SANTA FE, NM — The very enterprising board members of the New Mexico Children’s Foundation came up with a painless way to get an infusion of cash fast! Give a tapas party for 100 women, each of whom write a check for $100 … and bazinga! An instant $10,000!
The Children’s Foundation will put those dollars to good use underwriting grants for nonprofits throughout New Mexico serving a vast variety of children. Their specialty seems to be backing small startup charities that are unable to get other funding since they lack three years of files and therefore have no track record. Most foundations won’t touch them, but the New Mexico Children’s Foundation give the promising ones a chance, with great success.
This past year, they have helped 47 children’s charities, chosen on the four pillars of psychological, social, physical and educational criteria, at such organizations as CASA, Court Appointed Special Advocates who advocate in court situations for unrepresented minors; the New Mexico Suicide Prevention Hotline; Young Fathers (hallelujah for these young fellows who are responsibly pursuing parenthood training, including one teen dad who said “I want to learn to become a good father” in spite of not exactly being in the ideal demographic for the Ward Cleaver award); and Gerard’s House, which helps children process and deal with the death of a parent or sibling, which is truly shocking to the psyche and yet, in our culture, so often just brushed aside.
The 100 women flowed between the entertaining rooms of the Governor’s Mansion on a recent Friday twilight with plates of succulent hors d’oeuvres and frosty “white wines-never red” at the mansion. This was also the unveiling and premier of the new film profiling this past year for the foundation, with many vignettes of children, and their experiences and successes in the programs.
I remember when the late First Lady Alice King started the Children’s Foundation 20-ish years ago and I thought it might be just a lark, another short-lived project for the little lady while the mister was Governor. Not so! Miss Alice’s foundation is making a difference to 47 charities, 100 women at a time.
Winter International Folk Art Market
Laurie (her real name) and her husband visited Santa Fe eight summers ago during Folk Art market. They were blown away by the wondrous event, and totally enchanted and mesmerized by the town, and Laurie spontaneously said “Let’s move here!” And he said “Okay!”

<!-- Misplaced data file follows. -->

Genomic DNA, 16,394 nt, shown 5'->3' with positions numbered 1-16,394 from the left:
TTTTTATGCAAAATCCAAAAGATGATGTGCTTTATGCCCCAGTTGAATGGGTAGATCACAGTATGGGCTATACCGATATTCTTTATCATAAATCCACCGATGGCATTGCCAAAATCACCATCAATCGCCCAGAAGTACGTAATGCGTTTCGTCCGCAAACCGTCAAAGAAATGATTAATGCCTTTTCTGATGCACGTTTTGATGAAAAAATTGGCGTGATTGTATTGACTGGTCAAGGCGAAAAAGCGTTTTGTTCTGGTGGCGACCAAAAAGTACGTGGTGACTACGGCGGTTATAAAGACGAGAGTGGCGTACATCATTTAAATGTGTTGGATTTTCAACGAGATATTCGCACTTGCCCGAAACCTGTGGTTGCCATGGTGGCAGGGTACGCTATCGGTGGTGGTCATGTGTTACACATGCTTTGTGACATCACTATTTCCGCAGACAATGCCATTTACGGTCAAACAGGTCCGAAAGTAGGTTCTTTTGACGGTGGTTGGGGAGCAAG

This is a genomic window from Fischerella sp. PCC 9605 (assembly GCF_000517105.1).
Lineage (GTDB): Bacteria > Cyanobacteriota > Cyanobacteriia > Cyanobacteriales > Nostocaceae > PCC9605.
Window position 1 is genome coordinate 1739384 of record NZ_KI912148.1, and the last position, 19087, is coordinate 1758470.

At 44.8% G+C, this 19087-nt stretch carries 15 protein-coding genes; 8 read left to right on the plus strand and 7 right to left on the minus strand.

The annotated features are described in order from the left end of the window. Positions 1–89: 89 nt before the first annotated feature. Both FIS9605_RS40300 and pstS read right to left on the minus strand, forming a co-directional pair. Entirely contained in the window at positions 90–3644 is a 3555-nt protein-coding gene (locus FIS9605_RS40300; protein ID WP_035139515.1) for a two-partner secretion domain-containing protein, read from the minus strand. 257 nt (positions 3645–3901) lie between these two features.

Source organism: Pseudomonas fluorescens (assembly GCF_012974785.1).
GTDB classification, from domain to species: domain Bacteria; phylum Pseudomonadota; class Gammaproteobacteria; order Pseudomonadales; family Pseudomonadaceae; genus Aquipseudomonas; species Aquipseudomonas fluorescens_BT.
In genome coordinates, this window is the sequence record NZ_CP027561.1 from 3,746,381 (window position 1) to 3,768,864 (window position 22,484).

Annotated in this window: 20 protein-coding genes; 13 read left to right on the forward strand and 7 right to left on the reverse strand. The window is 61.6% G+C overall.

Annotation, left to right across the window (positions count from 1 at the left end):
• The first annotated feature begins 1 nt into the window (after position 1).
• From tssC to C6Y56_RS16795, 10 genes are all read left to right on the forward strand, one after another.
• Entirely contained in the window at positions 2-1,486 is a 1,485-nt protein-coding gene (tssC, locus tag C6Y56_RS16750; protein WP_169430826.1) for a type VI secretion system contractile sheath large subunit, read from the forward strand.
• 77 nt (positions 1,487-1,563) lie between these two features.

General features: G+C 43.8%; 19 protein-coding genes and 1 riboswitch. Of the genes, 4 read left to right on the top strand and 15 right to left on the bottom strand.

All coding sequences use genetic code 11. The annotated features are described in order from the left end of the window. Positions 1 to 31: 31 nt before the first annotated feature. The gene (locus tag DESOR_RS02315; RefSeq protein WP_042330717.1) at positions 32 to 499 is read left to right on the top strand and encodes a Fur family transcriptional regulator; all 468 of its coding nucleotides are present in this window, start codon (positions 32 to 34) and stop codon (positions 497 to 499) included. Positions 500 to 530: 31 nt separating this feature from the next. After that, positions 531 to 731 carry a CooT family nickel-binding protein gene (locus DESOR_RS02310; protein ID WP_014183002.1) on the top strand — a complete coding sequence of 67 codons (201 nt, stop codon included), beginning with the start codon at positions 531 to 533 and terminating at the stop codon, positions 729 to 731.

And so they went back to St. Louis and sold their house, and now they are living happily ever after in the city of my dreams … and have been working for the Folk Art Market ever since and; since 2010; have run all of the sign production for the entire market.
Today, though, Laurie was selling the hand-embroidered silk scarves from Shamlu’s cooperative in India. Shamlu is a lovely, graceful and lithe Indian mother figure who oversees the woman’s cooperative of about 80 people who sew in India, doing exquisite work of tiny little stitched designs on weightless, tissue-thin silk. Shamlu’s cooperative is one of the few vendors allowed at that market every year, probably because, in addition to the outstanding quality of the gorgeous work, the co-op has transformed the quality of life for so many people. In fashion, Folk Art is the Prada of the Third World; its a couture accessory of the First and accessible beauty for everyone in between, and Folk Art Market is the Bergdorf’s of handmade paraphernalia.
The winter show and sale is SO much smaller and also SO much less crowded, but the world marketplace is still brought right to our door. There’s also much less merchandise, obviously, but there’s still so much you want to buy, and many objets for Christmas and Channukah! Exquisite embroidered and beaded stuffed felt ornaments from Uzbekistan, etched Haitian folk art serving pieces made from steel drums, African baskets and basketry jewelry, and a myriad of great scarves from all over the world!
Cheery volunteers provided a complimentary gift-wrapping service for your purchases as several hundred people wandered through the relaxed atmosphere of the La Fonda’s cozy New Mexico room, such a far cry from the feverish buying frenzy of the summer, with some of the same wares!
Ninety percent of the funds raised will go back to the artists themselves in their native countries and raise their standard of living unimaginably.
When you’ve been used to living on $1 a day and your art is selling like hot cakes at $60 an item, the windfall must feel, in relative terms, like becoming a millionaire, winning the lottery, hitting oil! Win/win for the artists and for us the beneficiaries! It’s another blessing and great advantage to living in Santa Fe – Folk Art Market here twice a year!
Ashley Margetson has a BA in English from UCLA, is a senior real estate broker with Sotheby’s International Realty and has a finger on the pulse of philanthropic activities in Santa Fe. To tell us about an upcoming event, email firstname.lastname@example.org.
Mary Currier and Tilda Schiehle volunteered at Winter Folk Art Market.
Nora Miller, Diane Jacks and Jane Reid came out for the Children’s Foundation.
Toni Wanic and Carol Robertson Lopez ponied up Ben Franklin for the foundation.
Laurie Vander Velde at Winter Folk Art Market.
Laurie Farber Condon, Elizabeth Chapman and Caroline Russell were three of the 100 Women.
Diane Carpenter helps out Georgeann Armendariz at Winter Folk Art Market.
Foundation president Kathy Schultz and Margo Barr.
Janeen Yankowski and Madeleine Mahoney.
Andrea Slade shows Dennis Hudson some of the merchandise.